Kimco Realty Corporation (KIM) [Baa1/BBB+]
The company is an owner and operator of neighborhood and community shopping centers. As of December 31, 2010, it had interests in 951 shopping center properties aggregating 138 million square feet of gross leasable area (GLA) and 906 other property interests, primarily through the company's preferred equity investments, other real estate investments and non-retail properties, totaling approximately 34.4 million square feet of GLA, for a total of 1,857 properties aggregating 172.4 million square feet of GLA.

Dividend yield: 4.16%
AFFO Payout (2011 consensus AFFO): 78%
2011 total return: -5.9%
Market Cap: $7.4B
Fixed charge coverage: 2.5x
Debt/EBITDA: 5.6x

Why Kimco? Kimco is the largest operator in the shopping center space. This alone does not warrant inclusion, but the company's history of managing through cycles and keeping a conservative financial profile while doing so warrants inclusion. As Kimco is the epitome of anchored retail, it has mastered expanding the franchise into new locations and maintaining high quality portfolio (and fund) properties (its move into Mexico is a prime example of this). The supply of new retail properties is also near its lowest point in decades, increasing the company's pricing power as evidenced by recurring retail revenue growing at approximately 8% over the last five years.

Ventas (VTR) [Baa2/BBB]
Ventas, Inc. is the leading seniors housing and healthcare real estate investment trust in the United States, with a highly diversified portfolio of over 1,300 senior housing and healthcare properties in 46 states, the District of Columbia, and two Canadian provinces.

Dividend yield: 3.93%
AFFO Payout (2011 consensus AFFO): 76%
2011 total return: 9.8%
Market Cap: $17B
Fixed charge coverage: 4.3x
Debt/EBITDA: 5x

Why Ventas? Demographics are on the side of this REIT with the senior housing portfolio (85+year old age group forecast to grow at 2.8% CAGR over the next 25 years) and demand is on its side for medical office building (often on the same campus). The REIT is well diversified and financially conservative. The company has a history of dividend increases while rolling up many players within the industry. In the period 2004 to 2011 the company has averaged an 8% annual dividend growth while keeping payout at sustainable levels.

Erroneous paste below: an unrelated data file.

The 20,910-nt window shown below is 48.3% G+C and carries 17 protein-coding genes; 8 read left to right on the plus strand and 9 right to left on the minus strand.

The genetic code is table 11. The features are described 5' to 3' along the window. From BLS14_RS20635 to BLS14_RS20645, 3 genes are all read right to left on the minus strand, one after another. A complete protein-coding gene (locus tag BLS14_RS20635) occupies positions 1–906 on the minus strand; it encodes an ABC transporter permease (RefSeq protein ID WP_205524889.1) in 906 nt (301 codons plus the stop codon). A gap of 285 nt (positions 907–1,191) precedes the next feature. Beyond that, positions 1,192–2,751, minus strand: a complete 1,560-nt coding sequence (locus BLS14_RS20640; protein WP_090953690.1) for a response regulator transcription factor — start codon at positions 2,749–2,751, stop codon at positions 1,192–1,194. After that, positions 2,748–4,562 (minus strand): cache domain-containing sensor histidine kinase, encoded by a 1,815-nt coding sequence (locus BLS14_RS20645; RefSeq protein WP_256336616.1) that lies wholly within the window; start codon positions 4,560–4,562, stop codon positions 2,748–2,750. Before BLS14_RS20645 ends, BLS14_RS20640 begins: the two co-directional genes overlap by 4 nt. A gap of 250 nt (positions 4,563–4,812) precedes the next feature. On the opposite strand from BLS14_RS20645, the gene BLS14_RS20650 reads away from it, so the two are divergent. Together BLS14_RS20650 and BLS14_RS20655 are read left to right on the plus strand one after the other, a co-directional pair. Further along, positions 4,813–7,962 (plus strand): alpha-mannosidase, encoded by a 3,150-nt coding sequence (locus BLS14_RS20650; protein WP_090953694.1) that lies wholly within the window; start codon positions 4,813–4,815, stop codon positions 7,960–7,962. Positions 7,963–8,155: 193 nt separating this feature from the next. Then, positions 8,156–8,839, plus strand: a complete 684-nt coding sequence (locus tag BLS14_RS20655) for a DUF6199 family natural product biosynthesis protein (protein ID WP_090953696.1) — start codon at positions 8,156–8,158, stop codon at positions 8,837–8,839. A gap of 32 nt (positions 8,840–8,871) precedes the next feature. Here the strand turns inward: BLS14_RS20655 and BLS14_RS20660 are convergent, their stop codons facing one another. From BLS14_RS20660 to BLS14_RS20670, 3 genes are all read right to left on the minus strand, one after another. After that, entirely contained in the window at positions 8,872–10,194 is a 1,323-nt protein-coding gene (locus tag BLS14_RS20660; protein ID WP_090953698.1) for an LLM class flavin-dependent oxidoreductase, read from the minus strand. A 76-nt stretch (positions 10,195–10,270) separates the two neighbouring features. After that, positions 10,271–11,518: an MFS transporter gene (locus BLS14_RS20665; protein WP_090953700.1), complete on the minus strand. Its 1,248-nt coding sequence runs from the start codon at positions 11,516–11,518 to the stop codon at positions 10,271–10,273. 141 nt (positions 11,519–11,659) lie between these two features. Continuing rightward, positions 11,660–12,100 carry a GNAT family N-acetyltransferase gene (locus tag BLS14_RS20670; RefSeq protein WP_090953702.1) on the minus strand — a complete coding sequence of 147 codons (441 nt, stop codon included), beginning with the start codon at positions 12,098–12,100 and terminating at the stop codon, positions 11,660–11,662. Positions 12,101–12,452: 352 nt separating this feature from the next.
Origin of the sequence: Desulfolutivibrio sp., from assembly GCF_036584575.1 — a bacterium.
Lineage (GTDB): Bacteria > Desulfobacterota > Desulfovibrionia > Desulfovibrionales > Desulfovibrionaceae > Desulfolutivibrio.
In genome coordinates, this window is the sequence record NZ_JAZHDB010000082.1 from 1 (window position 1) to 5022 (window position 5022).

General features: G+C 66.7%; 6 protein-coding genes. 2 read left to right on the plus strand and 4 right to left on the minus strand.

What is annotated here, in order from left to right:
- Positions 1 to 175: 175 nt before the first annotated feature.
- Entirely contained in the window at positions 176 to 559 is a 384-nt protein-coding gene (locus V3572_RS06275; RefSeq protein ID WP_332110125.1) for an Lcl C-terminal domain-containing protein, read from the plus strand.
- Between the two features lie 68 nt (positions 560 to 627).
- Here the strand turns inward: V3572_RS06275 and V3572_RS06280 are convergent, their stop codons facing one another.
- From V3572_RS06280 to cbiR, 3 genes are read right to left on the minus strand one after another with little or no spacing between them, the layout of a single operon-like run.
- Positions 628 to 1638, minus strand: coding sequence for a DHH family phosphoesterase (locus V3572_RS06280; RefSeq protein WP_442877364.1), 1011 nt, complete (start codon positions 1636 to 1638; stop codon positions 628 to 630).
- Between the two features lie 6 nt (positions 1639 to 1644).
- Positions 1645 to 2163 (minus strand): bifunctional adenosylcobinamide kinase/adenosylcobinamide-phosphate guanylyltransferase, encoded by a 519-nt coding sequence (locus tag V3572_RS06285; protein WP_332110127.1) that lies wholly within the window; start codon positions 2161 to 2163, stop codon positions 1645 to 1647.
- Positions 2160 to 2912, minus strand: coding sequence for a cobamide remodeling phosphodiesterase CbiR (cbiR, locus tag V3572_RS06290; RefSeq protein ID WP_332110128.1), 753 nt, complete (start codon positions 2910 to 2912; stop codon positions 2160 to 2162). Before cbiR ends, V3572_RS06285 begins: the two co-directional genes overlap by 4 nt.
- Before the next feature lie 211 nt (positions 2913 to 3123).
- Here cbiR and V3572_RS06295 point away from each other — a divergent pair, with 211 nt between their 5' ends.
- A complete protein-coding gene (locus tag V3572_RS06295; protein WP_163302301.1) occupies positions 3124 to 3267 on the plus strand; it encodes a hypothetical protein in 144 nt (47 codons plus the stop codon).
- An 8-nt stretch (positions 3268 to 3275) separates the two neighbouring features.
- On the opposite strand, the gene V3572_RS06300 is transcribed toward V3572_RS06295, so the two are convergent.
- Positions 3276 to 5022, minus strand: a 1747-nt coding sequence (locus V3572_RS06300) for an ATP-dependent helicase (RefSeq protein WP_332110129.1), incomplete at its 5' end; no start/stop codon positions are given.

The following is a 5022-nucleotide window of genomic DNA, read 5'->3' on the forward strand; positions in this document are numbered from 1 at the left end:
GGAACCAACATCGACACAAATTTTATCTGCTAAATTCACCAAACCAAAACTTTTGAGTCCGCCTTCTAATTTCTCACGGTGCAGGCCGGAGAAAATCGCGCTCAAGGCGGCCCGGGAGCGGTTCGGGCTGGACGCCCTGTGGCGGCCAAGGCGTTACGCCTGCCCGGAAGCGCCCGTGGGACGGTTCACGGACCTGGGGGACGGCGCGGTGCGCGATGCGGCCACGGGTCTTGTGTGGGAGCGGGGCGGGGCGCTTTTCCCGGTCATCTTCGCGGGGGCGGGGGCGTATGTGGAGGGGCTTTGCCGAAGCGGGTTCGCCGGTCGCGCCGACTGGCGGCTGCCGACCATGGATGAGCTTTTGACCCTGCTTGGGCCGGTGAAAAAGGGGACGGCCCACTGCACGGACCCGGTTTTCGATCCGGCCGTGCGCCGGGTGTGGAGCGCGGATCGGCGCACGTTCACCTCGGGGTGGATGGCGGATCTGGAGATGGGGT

Duke Realty (NYSE:DRE) [Baa2/BBB-]
Duke Realty Corporation owns and operates approximately 143 million rentable square feet of industrial and office assets, including medical office, in 18 major U.S. cities.

Dividend yield: 5.01%
AFFO Payout (2011 consensus AFFO): 90%
2011 total return: 2%
Market Cap: $3.5B
Fixed charge coverage: 1.8x
Debt/EBITDA: 7.7x

Why Duke Realty? Duke is somewhat of a value play in the bunch as the industrial and office sectors have been pretty well beaten up over the last few years - but seem to be turning the corner as occupancy rates increase (portfolio occupancy at 90.7% Q3 '11) and NOI growth strengthens (2.1% same property NOI growth in Q3 '11). The company is in the middle of a portfolio repositioning program, which will reduce the office investment (evidenced by the $1B, 10MM SF office portfolio sale to Blackstone) and redeploy it into high quality industrial and medical office. The company has stated goals to increase financial strength (<6x debt/EBITDA, 2x FCC) and maintain a healthy payout ratio.


The above companies are leaders in their chosen markets, are geographically diversified, financially sound and high grade with dividend yields above that of "non-REIT" common equity and share-price upside potential. These companies should allow an investor to eat well and sleep well, which, in my opinion, translates into strong core holdings.

Disclosure: I am long O.